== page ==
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課程來源:TED
     

 

Aziz Abu Sarah 談為了提高包容力,我們需要更多…旅遊業?

Aziz Abu Sarah: For more tolerance, we need more ... tourism?

 

Photo of three lions hunting on the Serengeti.

講者:Aziz Abu Sarah

2014年3月攝於TED2014

 

翻譯:洪曉慧

編輯:朱學恒

簡繁轉換:洪曉慧

後制:洪曉慧

字幕影片後制:謝旻均

 

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閱讀中文字幕純文字版本

 

關於這場演講

Aziz Abu Sarah是巴勒斯坦活動家,藉由不尋常的方法維持和平-當遊客。這名TED會員闡述不同文化人們之間的簡單互動如何瓦解數十年來的仇恨。他從巴勒斯坦人拜訪以色列人開始講起。

 

關於Aziz Abu Sarah

Aziz Abu Sarah藉由旅遊幫助人們打破文化和歷史的藩籬。

 

為什麼要聽他演講

Aziz Abu Sarah年幼時,哥哥因涉嫌投擲石塊被逮捕。他被關進監獄、遭受毆打,並因此受傷身亡。成長過程中,Sarah因此感到憤怒及痛苦,想要報復。但在之後的人生中,當他第一次遇見不是軍人的猶太人,Sarah突然有所頓悟:他們不僅在小事物上有共同愛好-也就是鄉村音樂,也面臨迫使他設法克服仇恨、憤怒和恐懼的「敵人」。

 

Sarah創立MEJDI旅遊,帶遊客前往耶路撒冷遊覽,提供兩名導遊,一名猶太人和一名巴勒斯坦人,分別以不同角度講述該城市的歷史和故事。Sarah闡述了成功案例,包括來自美國的遊客參觀巴勒斯坦難民營,聆聽阿拉伯與猶太人聯合樂隊演奏音樂,以及來自英國的穆斯林家庭與猶太家庭共進安息日晚餐,察覺100年前他們的祖先來北非同一城鎮。MEJDI正將服務擴展至伊朗、土耳其、愛爾蘭等飽受文化衝突煎熬的地區。Sarah認為,如果世上十億名遊客盡可能參與旅遊地區人民的真實生活,將是打破刻板印象,促進瞭解、友誼與和平的強大力量。

 

Aziz Abu Sarah的英語網上資料

MEJDI Tours

@AzizAbuSarah

 

[TED科技‧娛樂‧設計]

已有中譯字幕的TED影片目錄(繁體)(簡體)。請注意繁簡目錄是不一樣的。

 

Aziz Abu Sarah 談為了提高包容力,我們需要更多…旅遊業?

 

我是旅遊企業家及和平建立者,但我並非一開始就從事這項工作。當我7歲時,我記得在電視上看見有人丟石頭,我想這一定很好玩,因此我走到大街上丟石頭。我不知道應該用石頭丟以色列的車,最後砸了鄰居的車(笑聲)。他們對我的愛國之舉興趣缺缺。

 

這是我與哥哥的合照,小的那個是我。我知道你們在想什麼:「你小時候還蠻可愛的,怎麼現在變成這樣?」但我哥哥,他比我大一些,18歲時被捕,因丟石頭被關進監獄。當他拒絕承認丟石頭時遭受毆打,因此受了內傷,導致他出獄後不久就過世。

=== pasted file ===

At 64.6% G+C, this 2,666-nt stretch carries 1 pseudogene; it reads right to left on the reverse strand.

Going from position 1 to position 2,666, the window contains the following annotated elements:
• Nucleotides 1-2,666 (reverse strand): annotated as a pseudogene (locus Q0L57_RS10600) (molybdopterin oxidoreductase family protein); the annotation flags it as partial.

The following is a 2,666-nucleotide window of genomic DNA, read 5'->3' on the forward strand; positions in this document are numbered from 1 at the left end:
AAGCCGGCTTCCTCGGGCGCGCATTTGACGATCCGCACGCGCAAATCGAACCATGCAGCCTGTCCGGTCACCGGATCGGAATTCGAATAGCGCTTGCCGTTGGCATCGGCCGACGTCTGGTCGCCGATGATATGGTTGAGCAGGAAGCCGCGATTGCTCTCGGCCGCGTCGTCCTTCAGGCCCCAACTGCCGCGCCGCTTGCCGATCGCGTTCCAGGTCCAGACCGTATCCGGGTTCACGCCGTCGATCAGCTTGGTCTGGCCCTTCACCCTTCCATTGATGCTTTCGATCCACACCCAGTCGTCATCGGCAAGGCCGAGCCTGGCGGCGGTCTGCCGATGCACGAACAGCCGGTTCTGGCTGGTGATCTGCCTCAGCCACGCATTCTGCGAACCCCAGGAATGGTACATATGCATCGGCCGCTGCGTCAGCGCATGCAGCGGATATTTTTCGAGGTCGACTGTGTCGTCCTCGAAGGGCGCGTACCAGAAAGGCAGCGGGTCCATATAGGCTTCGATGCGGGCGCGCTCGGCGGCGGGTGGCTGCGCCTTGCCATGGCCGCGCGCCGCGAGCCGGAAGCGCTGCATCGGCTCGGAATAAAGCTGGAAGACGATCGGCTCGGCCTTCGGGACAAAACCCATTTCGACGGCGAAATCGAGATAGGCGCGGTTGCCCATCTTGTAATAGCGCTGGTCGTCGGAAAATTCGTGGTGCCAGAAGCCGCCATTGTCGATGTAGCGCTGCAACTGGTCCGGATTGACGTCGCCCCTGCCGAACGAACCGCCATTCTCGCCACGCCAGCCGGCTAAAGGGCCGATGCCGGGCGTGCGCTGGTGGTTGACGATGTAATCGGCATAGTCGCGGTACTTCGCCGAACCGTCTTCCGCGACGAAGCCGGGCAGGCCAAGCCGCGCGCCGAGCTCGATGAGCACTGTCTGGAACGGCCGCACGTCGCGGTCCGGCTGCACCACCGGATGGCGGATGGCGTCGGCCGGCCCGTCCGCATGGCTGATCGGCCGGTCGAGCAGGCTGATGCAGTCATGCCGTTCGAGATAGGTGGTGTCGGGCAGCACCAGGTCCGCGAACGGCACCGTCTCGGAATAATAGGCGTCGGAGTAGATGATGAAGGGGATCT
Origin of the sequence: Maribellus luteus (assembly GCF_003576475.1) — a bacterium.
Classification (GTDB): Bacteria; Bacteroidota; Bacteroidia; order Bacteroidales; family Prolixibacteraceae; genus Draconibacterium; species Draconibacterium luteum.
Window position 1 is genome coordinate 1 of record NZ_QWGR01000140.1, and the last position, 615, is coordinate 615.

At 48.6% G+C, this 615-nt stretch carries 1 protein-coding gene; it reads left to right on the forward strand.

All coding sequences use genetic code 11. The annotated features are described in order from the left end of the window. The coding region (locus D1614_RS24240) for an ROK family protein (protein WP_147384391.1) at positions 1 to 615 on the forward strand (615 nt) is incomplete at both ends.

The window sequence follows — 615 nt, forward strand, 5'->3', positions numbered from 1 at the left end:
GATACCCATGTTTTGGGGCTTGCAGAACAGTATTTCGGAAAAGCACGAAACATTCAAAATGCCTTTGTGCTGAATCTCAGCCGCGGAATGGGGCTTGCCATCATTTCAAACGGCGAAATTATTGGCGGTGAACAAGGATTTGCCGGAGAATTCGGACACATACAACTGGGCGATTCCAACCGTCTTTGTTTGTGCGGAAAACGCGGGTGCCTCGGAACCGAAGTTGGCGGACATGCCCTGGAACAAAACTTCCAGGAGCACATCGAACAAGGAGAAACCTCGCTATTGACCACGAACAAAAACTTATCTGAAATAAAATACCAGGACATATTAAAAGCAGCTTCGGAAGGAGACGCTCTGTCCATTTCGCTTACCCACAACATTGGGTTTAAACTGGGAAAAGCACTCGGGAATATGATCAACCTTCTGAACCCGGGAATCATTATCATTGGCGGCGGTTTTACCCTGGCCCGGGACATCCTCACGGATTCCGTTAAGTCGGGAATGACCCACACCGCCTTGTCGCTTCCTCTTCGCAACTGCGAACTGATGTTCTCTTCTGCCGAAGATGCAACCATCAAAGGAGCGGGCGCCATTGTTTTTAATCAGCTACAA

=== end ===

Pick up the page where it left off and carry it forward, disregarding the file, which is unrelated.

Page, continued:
我十分氣憤,痛苦不堪,我只想報復。

 

但情況在我18歲時發生改變。我決定我需要學習希伯來語,以便找一份工作。前往課堂學習希伯來語是我第一次遇見不是士兵的猶太人,我們在許多小事上找到共同點。例如我喜愛鄉村音樂,這在巴勒斯坦人當中相當罕見。但這段期間我也意識到,有一堵由憤怒、仇恨和無知築成的牆隔絕了我們。我決定發生在我身上的事並不重要,重要的是我如何看待它,因此我決定將畢生奉獻於拆除這堵將人們隔絕的牆。

 

我藉由多種途徑達成這個目標,旅遊是其中之一,但還有媒體和教育。你或許懷疑:真的嗎?旅遊能造成改變嗎?它能拆除這些牆嗎?是的,旅遊是拆除這些牆的最佳永續途徑,是創造彼此聯繫和友誼的永續途徑。

 

2009年,我與朋友共同創立了Mejdi旅遊,一個旨在使人們產生聯繫的社會企業。順帶一提,我與兩位猶太朋友合作,我們採取的模式是:例如在耶路撒冷,我們會有兩個導遊-一個以色列人,一個巴勒斯坦人-一起進行導覽,從完全不同的角度講述歷史、故事、考古和衝突。我記得和一位名叫Kobi的朋友一起進行一趟旅程,帶領一個來自芝加哥的猶太人團隊遊覽耶路撒冷。我們帶他們到一個巴勒斯坦難民營,我們在那裡吃了很棒的食物。順帶一提,這是我母親,她相當酷。這是巴勒斯坦食物,叫做maqluba,意思是「上下顛倒」,將米飯和雞肉放在一起煮,然後倒過來。實在是人間美味。我們一起用餐,然後欣賞由以色列和巴勒斯坦音樂家組成的聯合樂隊。我們還跳了肚皮舞,如果你不會跳,我等下可以教你。但是當我們離開時,主人與客人都哭了,因為他們不想離開。三年後,這些友誼依然存在。

 

請跟我一起想像,如果10億人每年進行像這樣的國際旅遊,而不是坐著巴士從一個地方到另一個地方,從一個旅館到另一個旅館,透過巴士窗戶拍攝當地的人們和文化,而是真正與當地人接觸。

 

我記得曾經帶一個來自英國的穆斯林團進入猶太正統教徒家庭,吃了他們第一頓星期五晚餐,也就是安息日晚餐。一起吃hamin,一種猶太食物,也就是燉菜。不久後,他們發現彼此的聯繫:一百年前他們的祖先來自北非同一個地方。這並非讓你放在Facebook上的頭像照片,這並非充滿災難的糟糕旅遊,這是旅遊的未來。我邀請你加入我們的行列,改變你的旅遊方式。目前我們正在全世界進行這項工作,從愛爾蘭到伊朗到土耳其,我們知道我們的足跡必能踏遍各地,改變世界。

 

謝謝。(掌聲)

 

以下為系統擷取之英文原文

About this Talk

Aziz Abu Sarah is a Palestinian activist with an unusual approach to peace-keeping: Be a tourist. The TED Fellow shows how simple interactions with people in different cultures can erode decades of hate. He starts with Palestinians visiting Israelis and moves beyond ...

About the Speaker

Aziz Abu Sarah helps people break down cultural and historical barriers through tourism. Full bio

Transcript

I'm a tourism entrepreneur and a peacebuilder, but this is not how I started. When I was seven years old, I remember watching television and seeing people throwing rocks, and thinking, this must be a fun thing to do. So I got out to the street and threw rocks, not realizing I was supposed to throw rocks at Israeli cars. Instead, I ended up stoning my neighbors' cars. (Laughter) They were not enthusiastic about my patriotism.